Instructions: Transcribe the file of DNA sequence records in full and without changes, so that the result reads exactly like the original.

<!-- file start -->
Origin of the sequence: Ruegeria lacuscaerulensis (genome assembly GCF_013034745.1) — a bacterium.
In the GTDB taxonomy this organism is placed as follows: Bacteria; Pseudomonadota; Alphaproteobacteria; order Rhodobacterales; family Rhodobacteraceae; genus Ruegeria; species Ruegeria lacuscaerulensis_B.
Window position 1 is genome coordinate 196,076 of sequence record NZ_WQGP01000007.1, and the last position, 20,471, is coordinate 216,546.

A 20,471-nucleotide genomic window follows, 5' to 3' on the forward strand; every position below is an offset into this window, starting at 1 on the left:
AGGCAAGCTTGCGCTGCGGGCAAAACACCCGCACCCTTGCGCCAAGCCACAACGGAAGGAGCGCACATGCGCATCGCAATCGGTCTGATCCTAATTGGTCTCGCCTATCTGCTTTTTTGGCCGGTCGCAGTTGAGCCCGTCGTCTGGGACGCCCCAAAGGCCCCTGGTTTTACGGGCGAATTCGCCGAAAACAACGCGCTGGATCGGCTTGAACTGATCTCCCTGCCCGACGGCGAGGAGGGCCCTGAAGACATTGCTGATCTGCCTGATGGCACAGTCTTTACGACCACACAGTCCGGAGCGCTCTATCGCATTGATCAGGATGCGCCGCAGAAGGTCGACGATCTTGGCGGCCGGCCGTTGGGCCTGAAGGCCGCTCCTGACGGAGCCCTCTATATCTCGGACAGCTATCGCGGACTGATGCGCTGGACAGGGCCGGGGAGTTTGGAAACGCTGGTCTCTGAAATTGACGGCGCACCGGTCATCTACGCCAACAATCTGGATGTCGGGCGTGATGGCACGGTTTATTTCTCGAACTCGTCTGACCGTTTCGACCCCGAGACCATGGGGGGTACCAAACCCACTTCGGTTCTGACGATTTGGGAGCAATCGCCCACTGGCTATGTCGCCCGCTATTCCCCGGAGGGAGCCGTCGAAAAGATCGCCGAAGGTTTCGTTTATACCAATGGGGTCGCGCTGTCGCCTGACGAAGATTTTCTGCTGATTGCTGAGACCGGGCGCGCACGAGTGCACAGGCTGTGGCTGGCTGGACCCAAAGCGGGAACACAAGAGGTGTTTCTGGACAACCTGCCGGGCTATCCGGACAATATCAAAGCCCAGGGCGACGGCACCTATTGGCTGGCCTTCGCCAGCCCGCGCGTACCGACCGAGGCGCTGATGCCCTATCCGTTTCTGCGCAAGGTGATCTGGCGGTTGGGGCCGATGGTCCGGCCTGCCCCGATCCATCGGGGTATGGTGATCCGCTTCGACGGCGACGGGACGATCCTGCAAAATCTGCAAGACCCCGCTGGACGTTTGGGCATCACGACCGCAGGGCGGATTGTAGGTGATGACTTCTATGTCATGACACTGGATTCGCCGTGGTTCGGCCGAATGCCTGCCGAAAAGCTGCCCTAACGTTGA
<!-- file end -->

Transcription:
Origin of the sequence: Ruegeria lacuscaerulensis (genome assembly GCF_013034745.1) — a bacterium.
In the GTDB taxonomy this organism is placed as follows: Bacteria; Pseudomonadota; Alphaproteobacteria; order Rhodobacterales; family Rhodobacteraceae; genus Ruegeria; species Ruegeria lacuscaerulensis_B.
Window position 1 is genome coordinate 196,076 of sequence record NZ_WQGP01000007.1, and the last position, 20,471, is coordinate 216,546.

A 20,471-nucleotide genomic window follows, 5' to 3' on the forward strand; every position below is an offset into this window, starting at 1 on the left:
AGGCAAGCTTGCGCTGCGGGCAAAACACCCGCACCCTTGCGCCAAGCCACAACGGAAGGAGCGCACATGCGCATCGCAATCGGTCTGATCCTAATTGGTCTCGCCTATCTGCTTTTTTGGCCGGTCGCAGTTGAGCCCGTCGTCTGGGACGCCCCAAAGGCCCCTGGTTTTACGGGCGAATTCGCCGAAAACAACGCGCTGGATCGGCTTGAACTGATCTCCCTGCCCGACGGCGAGGAGGGCCCTGAAGACATTGCTGATCTGCCTGATGGCACAGTCTTTACGACCACACAGTCCGGAGCGCTCTATCGCATTGATCAGGATGCGCCGCAGAAGGTCGACGATCTTGGCGGCCGGCCGTTGGGCCTGAAGGCCGCTCCTGACGGAGCCCTCTATATCTCGGACAGCTATCGCGGACTGATGCGCTGGACAGGGCCGGGGAGTTTGGAAACGCTGGTCTCTGAAATTGACGGCGCACCGGTCATCTACGCCAACAATCTGGATGTCGGGCGTGATGGCACGGTTTATTTCTCGAACTCGTCTGACCGTTTCGACCCCGAGACCATGGGGGGTACCAAACCCACTTCGGTTCTGACGATTTGGGAGCAATCGCCCACTGGCTATGTCGCCCGCTATTCCCCGGAGGGAGCCGTCGAAAAGATCGCCGAAGGTTTCGTTTATACCAATGGGGTCGCGCTGTCGCCTGACGAAGATTTTCTGCTGATTGCTGAGACCGGGCGCGCACGAGTGCACAGGCTGTGGCTGGCTGGACCCAAAGCGGGAACACAAGAGGTGTTTCTGGACAACCTGCCGGGCTATCCGGACAATATCAAAGCCCAGGGCGACGGCACCTATTGGCTGGCCTTCGCCAGCCCGCGCGTACCGACCGAGGCGCTGATGCCCTATCCGTTTCTGCGCAAGGTGATCTGGCGGTTGGGGCCGATGGTCCGGCCTGCCCCGATCCATCGGGGTATGGTGATCCGCTTCGACGGCGACGGGACGATCCTGCAAAATCTGCAAGACCCCGCTGGACGTTTGGGCATCACGACCGCAGGGCGGATTGTAGGTGATGACTTCTATGTCATGACACTGGATTCGCCGTGGTTCGGCCGAATGCCTGCCGAAAAGCTGCCCTAACGTTGA